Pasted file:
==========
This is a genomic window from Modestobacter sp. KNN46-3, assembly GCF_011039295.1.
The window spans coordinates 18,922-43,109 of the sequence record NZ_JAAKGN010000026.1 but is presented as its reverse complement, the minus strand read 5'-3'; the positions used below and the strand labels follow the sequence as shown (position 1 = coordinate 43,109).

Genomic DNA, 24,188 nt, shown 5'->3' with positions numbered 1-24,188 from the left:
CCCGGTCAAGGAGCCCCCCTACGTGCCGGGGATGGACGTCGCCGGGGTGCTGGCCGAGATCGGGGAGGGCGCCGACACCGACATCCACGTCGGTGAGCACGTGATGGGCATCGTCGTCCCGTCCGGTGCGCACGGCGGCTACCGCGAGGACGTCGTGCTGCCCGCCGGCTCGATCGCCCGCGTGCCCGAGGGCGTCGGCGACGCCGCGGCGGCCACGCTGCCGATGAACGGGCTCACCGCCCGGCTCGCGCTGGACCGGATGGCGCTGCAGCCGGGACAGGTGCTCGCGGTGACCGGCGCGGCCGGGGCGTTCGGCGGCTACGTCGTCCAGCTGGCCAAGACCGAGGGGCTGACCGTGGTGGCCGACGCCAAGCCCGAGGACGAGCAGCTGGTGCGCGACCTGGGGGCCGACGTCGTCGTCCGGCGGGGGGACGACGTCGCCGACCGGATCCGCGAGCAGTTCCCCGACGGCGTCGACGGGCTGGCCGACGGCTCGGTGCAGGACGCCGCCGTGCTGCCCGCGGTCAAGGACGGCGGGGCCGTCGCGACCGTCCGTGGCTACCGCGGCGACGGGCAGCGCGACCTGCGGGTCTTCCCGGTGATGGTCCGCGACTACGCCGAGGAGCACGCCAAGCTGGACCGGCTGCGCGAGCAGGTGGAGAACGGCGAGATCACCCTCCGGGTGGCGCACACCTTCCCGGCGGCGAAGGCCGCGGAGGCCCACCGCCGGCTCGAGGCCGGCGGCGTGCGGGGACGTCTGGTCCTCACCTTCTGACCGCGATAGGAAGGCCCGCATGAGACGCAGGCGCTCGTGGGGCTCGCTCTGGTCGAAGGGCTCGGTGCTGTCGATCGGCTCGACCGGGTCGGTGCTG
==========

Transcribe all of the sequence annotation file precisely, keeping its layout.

This is a genomic window from Modestobacter sp. KNN46-3, assembly GCF_011039295.1.
The window spans coordinates 18,922-43,109 of the sequence record NZ_JAAKGN010000026.1 but is presented as its reverse complement, the minus strand read 5'-3'; the positions used below and the strand labels follow the sequence as shown (position 1 = coordinate 43,109).

Genomic DNA, 24,188 nt, shown 5'->3' with positions numbered 1-24,188 from the left:
CCCGGTCAAGGAGCCCCCCTACGTGCCGGGGATGGACGTCGCCGGGGTGCTGGCCGAGATCGGGGAGGGCGCCGACACCGACATCCACGTCGGTGAGCACGTGATGGGCATCGTCGTCCCGTCCGGTGCGCACGGCGGCTACCGCGAGGACGTCGTGCTGCCCGCCGGCTCGATCGCCCGCGTGCCCGAGGGCGTCGGCGACGCCGCGGCGGCCACGCTGCCGATGAACGGGCTCACCGCCCGGCTCGCGCTGGACCGGATGGCGCTGCAGCCGGGACAGGTGCTCGCGGTGACCGGCGCGGCCGGGGCGTTCGGCGGCTACGTCGTCCAGCTGGCCAAGACCGAGGGGCTGACCGTGGTGGCCGACGCCAAGCCCGAGGACGAGCAGCTGGTGCGCGACCTGGGGGCCGACGTCGTCGTCCGGCGGGGGGACGACGTCGCCGACCGGATCCGCGAGCAGTTCCCCGACGGCGTCGACGGGCTGGCCGACGGCTCGGTGCAGGACGCCGCCGTGCTGCCCGCGGTCAAGGACGGCGGGGCCGTCGCGACCGTCCGTGGCTACCGCGGCGACGGGCAGCGCGACCTGCGGGTCTTCCCGGTGATGGTCCGCGACTACGCCGAGGAGCACGCCAAGCTGGACCGGCTGCGCGAGCAGGTGGAGAACGGCGAGATCACCCTCCGGGTGGCGCACACCTTCCCGGCGGCGAAGGCCGCGGAGGCCCACCGCCGGCTCGAGGCCGGCGGCGTGCGGGGACGTCTGGTCCTCACCTTCTGACCGCGATAGGAAGGCCCGCATGAGACGCAGGCGCTCGTGGGGCTCGCTCTGGTCGAAGGGCTCGGTGCTGTCGATCGGCTCGACCGGGTCGGTGCTG